We began the day at A Maurice, a pretty and understated property making quite elegant wines. I particularly enjoyed the 2011 Viognier, which had pleasant aromas of citrus, gardenia, herbs and a refreshing zippy acidity with a very clean finish. The 2010 Conner Lee Chardonnay had lime, passionfruit and very well integrated barrel spice. The third standout, "The Graves" Red Bordeaux Blend had tons of blackberry, cherry, a little mocha and very silky tannins. The common thread between the three was a perfect balance of fruit, acid, structure and finish -- elegant restraint. They left me wanting more, in the best possible way.
Next stop across the street -- Walla Walla Vintners, a long-time producer focused on reds. The winery's 2010 Cuvee, a Bordeaux blend with added Syrah, had great blackberry, cherry pie, leather and mocha notes with a particularly good balance of fruit and oak. The 2010 Cabernet Sauvignon was another treat -- lots of black fruit with sweet curing tobacco, toffee, eucalyptus and more.
We then visited K Vintners, home of wines made by the media savvy and witty Charles Smith (whom we spotted downtown enjoying lunch later in the day). I've long known of K's focus on Syrah -- big Syrah, but what most stood out to me was the incredible 2011 Lawrence Vineyard Viognier. What a beautiful expression of this variety. Tons of tropical fruit with a little honey and slatey/mineral character that I just loved.
And finally, we ended the day at Gramercy Cellars. Janel and I met Greg Harrington at Taste WA and Auction of WA Wines last year, and his tasting room has been on my "must visit" list ever since. Everything at Gramercy was terrific -- from the wines with personality (L'idiot du Village Rhone blend and Inigo Montoya Syrah) to hospitality by Steve Wells (who is noted as Director of Awesome on the winery' site). The 2012 Rose immediately transported me back to a favorite beach in St. Martin -- it's pretty grapefruit character, bright acid and clean finish were so captivating it was almost like being on a vacation. The L'idiot had great black cherry, rosemary, white pepper notes with a chalky texture on the palate that is oh so old world. The 2010 Syrah just sung with purity of black and cherry fruit, a little pie crust and more pepper notes.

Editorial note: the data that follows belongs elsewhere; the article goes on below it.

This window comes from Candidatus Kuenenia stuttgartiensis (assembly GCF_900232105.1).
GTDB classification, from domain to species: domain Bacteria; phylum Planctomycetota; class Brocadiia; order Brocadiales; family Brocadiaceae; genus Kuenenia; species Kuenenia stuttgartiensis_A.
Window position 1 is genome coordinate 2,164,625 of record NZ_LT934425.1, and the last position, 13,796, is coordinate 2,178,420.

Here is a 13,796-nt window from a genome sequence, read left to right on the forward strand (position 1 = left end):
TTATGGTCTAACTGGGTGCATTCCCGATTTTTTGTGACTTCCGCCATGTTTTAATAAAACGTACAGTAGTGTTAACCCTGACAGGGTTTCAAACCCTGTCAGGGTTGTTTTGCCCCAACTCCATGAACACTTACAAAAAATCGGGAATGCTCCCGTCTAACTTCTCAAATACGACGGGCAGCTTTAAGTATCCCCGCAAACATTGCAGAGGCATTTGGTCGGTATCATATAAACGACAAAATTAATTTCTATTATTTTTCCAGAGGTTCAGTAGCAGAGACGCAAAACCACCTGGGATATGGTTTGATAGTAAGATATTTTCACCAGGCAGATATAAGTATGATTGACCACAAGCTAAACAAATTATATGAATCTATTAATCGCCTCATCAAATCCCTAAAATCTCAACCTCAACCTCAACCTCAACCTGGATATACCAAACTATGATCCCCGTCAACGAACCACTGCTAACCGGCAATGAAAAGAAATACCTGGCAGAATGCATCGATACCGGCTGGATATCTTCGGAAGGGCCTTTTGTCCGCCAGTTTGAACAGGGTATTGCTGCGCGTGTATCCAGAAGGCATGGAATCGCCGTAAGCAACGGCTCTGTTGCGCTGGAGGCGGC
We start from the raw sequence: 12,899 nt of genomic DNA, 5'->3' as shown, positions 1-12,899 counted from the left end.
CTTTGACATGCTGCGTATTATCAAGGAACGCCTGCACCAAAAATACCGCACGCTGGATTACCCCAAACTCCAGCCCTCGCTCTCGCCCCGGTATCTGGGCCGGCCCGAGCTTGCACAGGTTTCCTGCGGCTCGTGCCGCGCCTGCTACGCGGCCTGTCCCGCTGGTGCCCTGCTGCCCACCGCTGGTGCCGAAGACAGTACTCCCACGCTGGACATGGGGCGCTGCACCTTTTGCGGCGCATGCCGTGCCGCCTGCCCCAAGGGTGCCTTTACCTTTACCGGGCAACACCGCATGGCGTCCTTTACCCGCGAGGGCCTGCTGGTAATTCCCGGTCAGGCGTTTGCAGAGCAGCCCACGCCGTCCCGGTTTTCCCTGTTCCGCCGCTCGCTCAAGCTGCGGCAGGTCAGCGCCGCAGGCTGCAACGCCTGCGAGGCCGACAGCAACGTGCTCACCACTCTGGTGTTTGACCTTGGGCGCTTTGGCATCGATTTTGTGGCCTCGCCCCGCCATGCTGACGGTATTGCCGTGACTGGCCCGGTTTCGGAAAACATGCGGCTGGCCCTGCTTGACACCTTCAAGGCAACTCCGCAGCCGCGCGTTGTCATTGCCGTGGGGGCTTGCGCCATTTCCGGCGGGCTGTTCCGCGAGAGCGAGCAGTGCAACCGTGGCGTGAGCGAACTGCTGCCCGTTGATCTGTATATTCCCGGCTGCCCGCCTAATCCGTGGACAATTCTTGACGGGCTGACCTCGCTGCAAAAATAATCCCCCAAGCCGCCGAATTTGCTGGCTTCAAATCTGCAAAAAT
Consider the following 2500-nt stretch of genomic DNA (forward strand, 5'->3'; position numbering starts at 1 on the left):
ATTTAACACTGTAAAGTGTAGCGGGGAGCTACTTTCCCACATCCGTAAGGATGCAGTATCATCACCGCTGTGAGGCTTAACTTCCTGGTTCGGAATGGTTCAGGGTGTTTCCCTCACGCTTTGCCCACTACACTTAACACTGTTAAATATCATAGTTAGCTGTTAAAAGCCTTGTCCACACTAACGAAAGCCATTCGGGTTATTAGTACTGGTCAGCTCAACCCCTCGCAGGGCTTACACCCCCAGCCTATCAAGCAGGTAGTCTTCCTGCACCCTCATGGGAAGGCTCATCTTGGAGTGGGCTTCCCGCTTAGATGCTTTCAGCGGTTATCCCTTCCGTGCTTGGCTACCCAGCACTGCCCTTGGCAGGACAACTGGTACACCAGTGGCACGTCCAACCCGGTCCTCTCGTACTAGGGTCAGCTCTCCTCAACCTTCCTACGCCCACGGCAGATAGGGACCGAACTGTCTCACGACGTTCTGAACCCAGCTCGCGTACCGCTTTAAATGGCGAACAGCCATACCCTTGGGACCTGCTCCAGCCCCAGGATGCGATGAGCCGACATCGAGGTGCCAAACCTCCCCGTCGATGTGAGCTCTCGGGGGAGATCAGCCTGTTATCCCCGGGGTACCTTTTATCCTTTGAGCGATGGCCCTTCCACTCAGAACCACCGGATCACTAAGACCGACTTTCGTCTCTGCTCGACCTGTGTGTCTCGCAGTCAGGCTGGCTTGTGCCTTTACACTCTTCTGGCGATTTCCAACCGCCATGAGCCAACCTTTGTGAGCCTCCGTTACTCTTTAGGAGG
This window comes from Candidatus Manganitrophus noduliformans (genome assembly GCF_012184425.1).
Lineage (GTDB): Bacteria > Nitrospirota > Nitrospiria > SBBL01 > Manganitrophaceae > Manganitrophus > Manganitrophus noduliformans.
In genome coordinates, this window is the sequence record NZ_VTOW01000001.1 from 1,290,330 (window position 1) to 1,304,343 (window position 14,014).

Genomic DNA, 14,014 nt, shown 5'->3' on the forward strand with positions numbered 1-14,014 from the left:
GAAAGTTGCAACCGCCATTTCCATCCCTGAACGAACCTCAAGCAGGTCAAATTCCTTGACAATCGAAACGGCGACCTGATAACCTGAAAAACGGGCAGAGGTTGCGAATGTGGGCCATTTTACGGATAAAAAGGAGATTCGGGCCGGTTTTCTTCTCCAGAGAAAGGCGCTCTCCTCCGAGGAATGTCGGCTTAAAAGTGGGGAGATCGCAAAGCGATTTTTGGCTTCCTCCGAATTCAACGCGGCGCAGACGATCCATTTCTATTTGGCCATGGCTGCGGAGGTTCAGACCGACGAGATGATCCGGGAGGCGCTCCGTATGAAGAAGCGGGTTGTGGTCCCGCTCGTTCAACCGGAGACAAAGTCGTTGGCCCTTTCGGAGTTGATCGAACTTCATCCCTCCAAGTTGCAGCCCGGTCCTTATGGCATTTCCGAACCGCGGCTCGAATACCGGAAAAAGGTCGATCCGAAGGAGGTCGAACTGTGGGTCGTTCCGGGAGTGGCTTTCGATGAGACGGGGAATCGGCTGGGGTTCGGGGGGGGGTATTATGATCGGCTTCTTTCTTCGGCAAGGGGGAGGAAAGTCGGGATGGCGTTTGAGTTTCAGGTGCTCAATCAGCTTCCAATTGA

In summary, these visits were terrific, with wine quality being the stand out take-home message. (There is one tasting room I do not mention as I found the wines to be quite average and one to be flawed -- interesting they had quite a discount deal on it; I'd have removed it rather than damage the overall brand.) In general, the welcomes were friendly -- not exactly full of warmth, but we felt quite welcome given the seemingly laid back nature of those we visited. I also noticed that tasting fees tend to be very reasonable -- usually $5, sometimes $10 and refundable with purchase. (Gramercy gives tastes free for those who find them -- their signage is not stand out there on the edge of town, but I have a feeling that could be on purpose.)
The one major area of improvement is something we see over and over again: not one winery representative asked for the sale. In our industry, we tend to be very wrapped up in describing flavor, oak influence, clones, vineyards, etc., and therefore miss the opportunity to learn about what our customers value.
Engaging people with conversation -- trying to discern preferences and create a relationship, makes consultative style selling much easier. Something for all tasting room manager and staff to keep in mind when dealing with the public. I could have just as easily been a restaurant buyer, member of the media or consumer looking to fill up my SUV trunk that day. Few of those we visited would have known because only two took the time to ask!
PS - although not a tasting room visit, I did get the opportunity to try 2012 “Cheninières", a delicious and dry Vouvray style Chenin Blanc from Waitsburg Cellars. Rather than try to comment about a respected wine journalist's wine, I'll forward you to a site that will do a much better job and give you quite a chuckle -- HoseMaster of Wine!
Lately, we have come across a few articles that discuss the benefits of using Facebook to communicate with customers and to build your brand awareness. While we agree with using Facebook as a tool to communicate with customers, we recommend integrating social media with email marketing.
Since my last blog post, I heard back from Santa via voicemail. His tone told me he was not too pleased with my inquiry about pricing. He stated that the invoice I'd received was correct -- that I'd actually been given a better deal, and he wasn't sure how that had happened. That I could call back.
On December 5, I received one of the most creative wine marketing emails I've seen in a long time. A Washington winery offered to make my "holidays brighter this year": For a one-case-plus purchase, Santa -- one of the company's co-owners, would personally deliver wine to me in his " Sleigh." I'd get a 20% case discount for the order.